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School of Medicine
In Women, Oversize Waistlines are a Potent Risk Factor for Heart Disease - 09/23/2008
In Women, Oversize Waistlines are a Potent Risk Factor for Heart Disease
Annual screenings encouraged to assess real risk of heart trouble
Release Date: September 23, 2008
A heart expert at Johns Hopkins is calling for all women with a waistline measuring more than 35 inches to get an annual check-up and detailed risk assessment for heart problems because excess abdominal fat, even in the mildly obese and overweight, leads more than a third of women to underestimate their lifetime risk of having a heart attack, stroke or chest pain (angina.)
Cardiologist Erin Michos, M.D., M.H.S., who plans to make her pitch Sept. 23 directly to colleagues during a special lecture at The Johns Hopkins Hospital, says the recommendation is based on a national, multicity screening of 8,936 women, ages 35 to 63, for heart disease risk factors. The screening, she says, found a strikingly high number of overweight American women whose stretched girth was tied to a serious underestimation of risk using traditional tools to assess heart health.
In a report published in the August issue of the Journal of Women’s Health, the research team showed that 39 percent of women screened were overweight (having a body mass index between 25 and 30) and 35 percent were obese (having a body mass index over 30, often overweight by more than 30 pounds.) And when waistlines 35 inches and larger were factored into the risk assessment, 55 percent of these women were found to have hearts at increased risk of disease.
“It is time for physicians and patients to pull out their measuring tapes and for overweight women in particular to start shedding some pounds,” says Michos, an assistant professor at the Johns Hopkins University School of Medicine and its Heart and Vascular Institute.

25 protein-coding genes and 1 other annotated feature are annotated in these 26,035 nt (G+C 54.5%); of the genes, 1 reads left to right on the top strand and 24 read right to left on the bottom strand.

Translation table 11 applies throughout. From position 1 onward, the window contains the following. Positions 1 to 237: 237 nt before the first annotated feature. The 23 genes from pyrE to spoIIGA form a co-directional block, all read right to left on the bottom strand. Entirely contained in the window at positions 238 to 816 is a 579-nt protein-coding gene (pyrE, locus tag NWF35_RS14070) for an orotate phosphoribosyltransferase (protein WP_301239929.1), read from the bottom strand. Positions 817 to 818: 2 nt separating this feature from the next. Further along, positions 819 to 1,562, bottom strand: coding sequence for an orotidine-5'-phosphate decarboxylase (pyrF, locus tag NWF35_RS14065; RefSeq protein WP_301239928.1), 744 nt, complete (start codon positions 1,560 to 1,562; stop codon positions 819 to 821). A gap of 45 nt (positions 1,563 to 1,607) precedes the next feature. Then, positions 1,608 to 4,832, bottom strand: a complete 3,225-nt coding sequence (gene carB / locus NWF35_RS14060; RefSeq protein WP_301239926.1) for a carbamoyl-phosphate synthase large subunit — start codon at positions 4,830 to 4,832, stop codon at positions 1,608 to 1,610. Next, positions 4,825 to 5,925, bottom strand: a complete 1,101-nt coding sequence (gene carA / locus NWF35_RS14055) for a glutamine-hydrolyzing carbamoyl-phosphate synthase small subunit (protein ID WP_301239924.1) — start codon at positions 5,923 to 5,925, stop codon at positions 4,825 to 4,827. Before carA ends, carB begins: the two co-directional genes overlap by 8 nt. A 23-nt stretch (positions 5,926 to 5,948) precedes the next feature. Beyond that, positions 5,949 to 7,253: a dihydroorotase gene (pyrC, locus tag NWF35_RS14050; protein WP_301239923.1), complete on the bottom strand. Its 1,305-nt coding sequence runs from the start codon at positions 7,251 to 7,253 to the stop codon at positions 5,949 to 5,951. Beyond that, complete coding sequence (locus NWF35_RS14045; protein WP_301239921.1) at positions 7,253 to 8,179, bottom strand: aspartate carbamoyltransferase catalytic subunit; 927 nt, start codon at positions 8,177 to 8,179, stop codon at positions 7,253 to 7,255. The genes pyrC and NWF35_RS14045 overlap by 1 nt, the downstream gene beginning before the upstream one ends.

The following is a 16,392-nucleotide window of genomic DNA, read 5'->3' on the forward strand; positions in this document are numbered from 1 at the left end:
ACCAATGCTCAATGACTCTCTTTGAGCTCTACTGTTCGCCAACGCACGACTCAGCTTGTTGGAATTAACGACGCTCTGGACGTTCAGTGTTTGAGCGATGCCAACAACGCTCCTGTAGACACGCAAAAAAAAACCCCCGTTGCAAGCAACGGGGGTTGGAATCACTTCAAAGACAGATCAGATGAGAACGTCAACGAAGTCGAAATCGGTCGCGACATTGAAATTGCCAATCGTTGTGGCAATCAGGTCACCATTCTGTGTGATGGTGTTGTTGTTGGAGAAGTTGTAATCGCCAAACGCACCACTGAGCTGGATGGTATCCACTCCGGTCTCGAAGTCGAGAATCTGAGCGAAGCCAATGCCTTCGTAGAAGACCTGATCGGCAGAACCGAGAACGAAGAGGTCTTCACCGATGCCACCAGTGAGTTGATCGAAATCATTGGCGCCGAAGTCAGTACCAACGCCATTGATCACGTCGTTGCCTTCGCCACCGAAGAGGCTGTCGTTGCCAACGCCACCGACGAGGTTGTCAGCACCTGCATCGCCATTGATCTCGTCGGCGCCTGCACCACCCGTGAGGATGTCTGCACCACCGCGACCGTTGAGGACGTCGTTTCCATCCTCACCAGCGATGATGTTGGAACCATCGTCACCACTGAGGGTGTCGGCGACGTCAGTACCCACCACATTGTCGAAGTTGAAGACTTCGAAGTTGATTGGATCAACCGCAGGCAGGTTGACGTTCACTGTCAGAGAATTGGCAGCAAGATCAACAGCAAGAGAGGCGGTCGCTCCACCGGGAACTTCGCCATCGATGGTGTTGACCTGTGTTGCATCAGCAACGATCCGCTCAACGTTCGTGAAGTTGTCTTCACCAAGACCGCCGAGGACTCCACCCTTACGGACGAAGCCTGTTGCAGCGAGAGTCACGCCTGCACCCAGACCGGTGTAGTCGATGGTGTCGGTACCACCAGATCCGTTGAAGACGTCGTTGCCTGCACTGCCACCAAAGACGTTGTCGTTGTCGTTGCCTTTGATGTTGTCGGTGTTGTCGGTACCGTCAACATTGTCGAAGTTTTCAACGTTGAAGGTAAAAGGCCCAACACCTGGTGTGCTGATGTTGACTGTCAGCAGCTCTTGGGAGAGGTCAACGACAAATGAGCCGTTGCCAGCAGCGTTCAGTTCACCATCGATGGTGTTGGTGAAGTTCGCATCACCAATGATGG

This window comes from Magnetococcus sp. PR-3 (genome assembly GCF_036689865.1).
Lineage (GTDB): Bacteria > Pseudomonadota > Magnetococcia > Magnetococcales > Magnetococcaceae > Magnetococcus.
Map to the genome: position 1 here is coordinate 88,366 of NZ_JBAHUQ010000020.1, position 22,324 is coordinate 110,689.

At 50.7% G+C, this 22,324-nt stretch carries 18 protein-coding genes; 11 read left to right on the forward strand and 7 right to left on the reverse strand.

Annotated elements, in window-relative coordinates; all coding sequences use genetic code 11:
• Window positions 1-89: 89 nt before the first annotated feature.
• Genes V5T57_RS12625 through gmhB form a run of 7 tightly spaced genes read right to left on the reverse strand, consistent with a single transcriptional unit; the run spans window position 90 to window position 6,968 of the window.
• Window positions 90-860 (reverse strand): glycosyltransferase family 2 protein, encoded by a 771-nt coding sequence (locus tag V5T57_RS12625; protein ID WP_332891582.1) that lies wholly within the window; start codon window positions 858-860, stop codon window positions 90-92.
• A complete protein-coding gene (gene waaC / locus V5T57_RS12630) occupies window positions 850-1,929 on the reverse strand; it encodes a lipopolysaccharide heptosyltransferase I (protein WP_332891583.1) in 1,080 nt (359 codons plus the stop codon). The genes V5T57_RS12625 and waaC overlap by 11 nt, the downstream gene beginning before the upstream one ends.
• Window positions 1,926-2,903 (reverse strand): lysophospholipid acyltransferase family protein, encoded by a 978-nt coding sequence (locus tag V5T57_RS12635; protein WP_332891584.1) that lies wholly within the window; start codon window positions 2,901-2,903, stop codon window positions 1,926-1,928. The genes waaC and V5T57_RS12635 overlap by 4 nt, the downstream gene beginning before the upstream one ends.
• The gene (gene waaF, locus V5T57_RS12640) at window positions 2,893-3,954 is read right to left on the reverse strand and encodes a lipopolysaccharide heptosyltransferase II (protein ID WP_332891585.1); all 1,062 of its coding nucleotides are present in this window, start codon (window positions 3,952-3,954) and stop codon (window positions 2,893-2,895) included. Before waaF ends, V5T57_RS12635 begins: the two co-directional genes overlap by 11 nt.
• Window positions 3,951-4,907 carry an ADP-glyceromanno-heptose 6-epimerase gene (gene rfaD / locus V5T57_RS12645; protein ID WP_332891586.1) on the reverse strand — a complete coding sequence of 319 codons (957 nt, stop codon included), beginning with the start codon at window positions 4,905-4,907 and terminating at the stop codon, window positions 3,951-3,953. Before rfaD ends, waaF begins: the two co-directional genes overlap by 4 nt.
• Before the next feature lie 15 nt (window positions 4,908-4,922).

She points out that traditional risk-factor scoring leaves out waist size, taking into account only such other factors as age, blood pressure, blood cholesterol levels, smoking and diabetes. These measures have long been used as part of the Framingham Risk Assessment, which only assesses people’s 10-year risk of heart disease.
But the team’s latest assessments – drawn from a 2006 annual public screening in 14 communities across the United States, in which women were asked to undergo a short physical check-up and fill out a health questionnaire – changed significantly when expanded waistlines were factored into their calculations.
More than half (59 percent) of the 85 percent of women originally thought to be at low risk of heart trouble were now found to have one or two additional risk factors. And 19 percent of those at low risk and nearly half (41 percent) of the women originally ranked at intermediate risk actually had three or more risk factors.
“These women have a high lifetime risk of cardiovascular disease even though their 10-year risk may be predicted as low,” says Michos, who points out that the presence of a single, major risk factor for heart disease by the age of 50 cuts back on women’s median lifespan compared to women with no risk factors.
“Our results really emphasize the growing epidemic of obesity in America and showcase its potential for misreading or masking future harm to women’s heart health,” she says. “Even if they are not experiencing immediate problems, they could soon be in trouble. Overweight people are more likely to develop risk factors that lead to cardiovascular problems, such as high blood pressure, blood sugar imbalances and excess blood lipid levels. And the reverse is also true: Losing weight, especially abdominal fat, is the first step in lowering blood pressure and getting blood cholesterol levels under control.”